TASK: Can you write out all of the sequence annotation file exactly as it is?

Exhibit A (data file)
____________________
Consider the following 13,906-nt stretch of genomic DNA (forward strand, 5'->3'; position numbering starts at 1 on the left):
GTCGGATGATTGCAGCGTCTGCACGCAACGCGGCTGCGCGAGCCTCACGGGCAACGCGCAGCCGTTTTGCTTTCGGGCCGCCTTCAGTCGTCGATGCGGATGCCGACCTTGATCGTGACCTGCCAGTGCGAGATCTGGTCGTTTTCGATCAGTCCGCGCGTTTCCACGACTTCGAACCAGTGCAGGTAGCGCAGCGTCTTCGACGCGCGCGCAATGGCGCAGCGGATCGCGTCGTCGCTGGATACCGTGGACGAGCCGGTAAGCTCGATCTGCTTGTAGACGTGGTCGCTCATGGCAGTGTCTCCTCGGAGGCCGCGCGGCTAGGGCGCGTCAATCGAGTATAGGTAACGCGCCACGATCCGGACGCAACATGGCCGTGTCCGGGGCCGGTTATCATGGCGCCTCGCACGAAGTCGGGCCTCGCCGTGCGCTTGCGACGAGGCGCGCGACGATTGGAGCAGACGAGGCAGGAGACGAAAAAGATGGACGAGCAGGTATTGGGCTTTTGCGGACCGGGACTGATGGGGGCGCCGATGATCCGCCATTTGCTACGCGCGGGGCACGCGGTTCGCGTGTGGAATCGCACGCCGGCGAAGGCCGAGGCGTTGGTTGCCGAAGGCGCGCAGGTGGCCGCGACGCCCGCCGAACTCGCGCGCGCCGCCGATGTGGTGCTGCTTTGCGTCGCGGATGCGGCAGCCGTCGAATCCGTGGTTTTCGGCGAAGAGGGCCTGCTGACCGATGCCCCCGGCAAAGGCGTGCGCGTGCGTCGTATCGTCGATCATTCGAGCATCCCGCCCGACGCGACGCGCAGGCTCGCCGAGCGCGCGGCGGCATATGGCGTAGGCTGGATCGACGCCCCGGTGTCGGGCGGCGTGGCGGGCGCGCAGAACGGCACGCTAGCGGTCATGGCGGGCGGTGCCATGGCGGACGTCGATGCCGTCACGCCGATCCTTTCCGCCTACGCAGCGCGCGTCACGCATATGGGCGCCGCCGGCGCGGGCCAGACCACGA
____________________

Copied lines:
Consider the following 13,906-nt stretch of genomic DNA (forward strand, 5'->3'; position numbering starts at 1 on the left):
GTCGGATGATTGCAGCGTCTGCACGCAACGCGGCTGCGCGAGCCTCACGGGCAACGCGCAGCCGTTTTGCTTTCGGGCCGCCTTCAGTCGTCGATGCGGATGCCGACCTTGATCGTGACCTGCCAGTGCGAGATCTGGTCGTTTTCGATCAGTCCGCGCGTTTCCACGACTTCGAACCAGTGCAGGTAGCGCAGCGTCTTCGACGCGCGCGCAATGGCGCAGCGGATCGCGTCGTCGCTGGATACCGTGGACGAGCCGGTAAGCTCGATCTGCTTGTAGACGTGGTCGCTCATGGCAGTGTCTCCTCGGAGGCCGCGCGGCTAGGGCGCGTCAATCGAGTATAGGTAACGCGCCACGATCCGGACGCAACATGGCCGTGTCCGGGGCCGGTTATCATGGCGCCTCGCACGAAGTCGGGCCTCGCCGTGCGCTTGCGACGAGGCGCGCGACGATTGGAGCAGACGAGGCAGGAGACGAAAAAGATGGACGAGCAGGTATTGGGCTTTTGCGGACCGGGACTGATGGGGGCGCCGATGATCCGCCATTTGCTACGCGCGGGGCACGCGGTTCGCGTGTGGAATCGCACGCCGGCGAAGGCCGAGGCGTTGGTTGCCGAAGGCGCGCAGGTGGCCGCGACGCCCGCCGAACTCGCGCGCGCCGCCGATGTGGTGCTGCTTTGCGTCGCGGATGCGGCAGCCGTCGAATCCGTGGTTTTCGGCGAAGAGGGCCTGCTGACCGATGCCCCCGGCAAAGGCGTGCGCGTGCGTCGTATCGTCGATCATTCGAGCATCCCGCCCGACGCGACGCGCAGGCTCGCCGAGCGCGCGGCGGCATATGGCGTAGGCTGGATCGACGCCCCGGTGTCGGGCGGCGTGGCGGGCGCGCAGAACGGCACGCTAGCGGTCATGGCGGGCGGTGCCATGGCGGACGTCGATGCCGTCACGCCGATCCTTTCCGCCTACGCAGCGCGCGTCACGCATATGGGCGCCGCCGGCGCGGGCCAGACCACGA